Battle of Pozières, Romania Agrees to Join Allies

Erik Sass is covering the events of the war exactly 100 years after they happened. This is the 244th installment in the series.


Impressed by the success of the surprise nighttime attack opening the Battle of Bazentin Ridge, British Expeditionary Force commander Douglas Haig and his subordinate, British Fourth Army commander Henry Rawlinson, decided to employ the same tactics in a fresh assault all along the northern half of the Somme battlefield.

However they ignored many other important lessons of Bazentin Ridge, especially the crucial role played by the devastating multi-day bombardment preceding the attack, which obliterated the trenches of the German second defensive line (aided by the absence of the deep dugouts found in the German first line, the cause of so much grief on the first day of the Somme). Determined to attack again before the Germans had a chance to strengthen their defenses, Haig and Rawlinson didn’t leave enough time for aerial reconnaissance to map out German defenses, making the British bombardment that much less effective this time; indeed in their haste they simply ignored an entirely new enemy trench dug before the village of Bazentin le Petit. Furthermore, the British went ahead despite the refusal of their French allies to commit to a coordinated attack by the Sixth Army in the south, leaving the British right flank exposed. Finally, last-minute changes and miscommunication meant various British divisions would attack at different times, forfeiting the element of surprise and allowing the Germans to shuffle troops to strengthen local defenses.

While the new attack unfolded all along the British sector of the Somme, some of the fiercest fighting centered on the village of Pozières (now a village in name only, like dozens of other settlements reduced to rubble across the Somme battlefield; see below), assigned to the Reserve Army under General Hubert Gough. A stronghold in the original German second defensive line, the capture of Pozières would allow the British to threaten German control of the Thiepval Ridge, a key defensive position between the village of Thiepval and the village of Courcellete further east. But first they would have to get there.

After a relatively brief three-hour-long final bombardment beginning at 7 p.m. on the evening of July 22, the first attacks by British troops on German positions near Delville Wood (the scene of intense ongoing fighting since the attack on Bazentin Ridge) and the village of Guillemont, west of Combles, met with fleeting success before German bombardments and infantry counter-attacks forced them out of the captured positions. Here the British attackers paid a heavy price for the failure of their own artillery to silence the German guns.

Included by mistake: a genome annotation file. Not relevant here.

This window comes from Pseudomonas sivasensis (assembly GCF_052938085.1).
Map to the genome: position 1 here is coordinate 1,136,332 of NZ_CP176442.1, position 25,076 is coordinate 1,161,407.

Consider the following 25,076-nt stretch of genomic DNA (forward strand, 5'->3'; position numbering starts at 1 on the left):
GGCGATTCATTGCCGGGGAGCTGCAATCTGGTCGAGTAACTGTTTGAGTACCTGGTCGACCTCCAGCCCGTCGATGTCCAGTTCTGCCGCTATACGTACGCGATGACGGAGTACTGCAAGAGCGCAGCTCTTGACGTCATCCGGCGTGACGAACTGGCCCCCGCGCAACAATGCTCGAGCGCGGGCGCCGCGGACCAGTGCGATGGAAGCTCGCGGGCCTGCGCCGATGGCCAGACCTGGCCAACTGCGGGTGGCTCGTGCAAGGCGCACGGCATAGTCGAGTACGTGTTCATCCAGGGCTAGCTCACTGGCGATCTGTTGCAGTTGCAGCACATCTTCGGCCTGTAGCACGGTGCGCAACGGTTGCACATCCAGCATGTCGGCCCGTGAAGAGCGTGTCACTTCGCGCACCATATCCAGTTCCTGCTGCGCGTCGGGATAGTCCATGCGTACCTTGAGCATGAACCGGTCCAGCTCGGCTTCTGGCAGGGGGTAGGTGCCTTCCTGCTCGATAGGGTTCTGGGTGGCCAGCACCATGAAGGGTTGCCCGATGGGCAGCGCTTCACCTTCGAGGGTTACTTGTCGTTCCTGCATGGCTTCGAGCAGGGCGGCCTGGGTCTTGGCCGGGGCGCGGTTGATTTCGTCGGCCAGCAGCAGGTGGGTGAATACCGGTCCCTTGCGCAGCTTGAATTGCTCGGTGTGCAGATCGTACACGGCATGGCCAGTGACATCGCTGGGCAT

Bloody as they were, these engagements would prove mere sideshows compared to the attack by the Reserve Army’s Australian 1st Division on Pozières, which opened with an intense bombardment of the German trenches followed by the now-standard “creeping barrage,” with the guns gradually increasing their range to lay down a protective wall of fire in front of the advancing infantry. An Australian war correspondent, C.E.W. Bean, recalled surreal scenes amid the final round of shelling:

That night, shortly after dark, there broke out the most fearful bombardment I have ever seen. As one walked towards the battlefield, the weirdly shattered woods and battered houses stood out almost all the time against one continuous band of flickering light along the eastern skyline… About midnight our field artillery lashed down its shrapnel upon the German front line in the open before the village. A few minutes later this fire lifted and the Australian attack was launched.

Paul Maze, a Frenchman serving as an interpreter with the British Army, painted a similar picture of the final moments before the attack on Pozières:

Suddenly a crash fell like a thunderbolt and the earth shuddered. Hundreds of guns had opened fire from the valley on our left. In hundreds, shells came shrieking and burst over Pozières, where now tongues of flames were rising, flaring on lines of waiting men mesmerised by this unprecedented burst of sound. Chromatically the German artillery retaliation swelled the row into a mad road, and the general tac-tac of machine-guns became discernible like the beat of a steady pulse. I heard the clash of steel as men near me fixed their bayonets.

As soon as the British guns shifted their elevations to lay down the creeping barrage, the Australian infantry surged into no-man’s-land. Maze described the scenes that followed:

With a rush, every man went forward. Bullets hissed past as we followed. A man in front of me tottered and fell. I could hardly control my legs as I leapt to avoid his body. The ground seemed to quake under me. Everything appeared to be moving along with me, figures were popping up and down on either side over the convulsing ground, and I felt the rush of others coming on behind. The waves in front were merged in smoke, moving like animated figures projected on a glaring screen.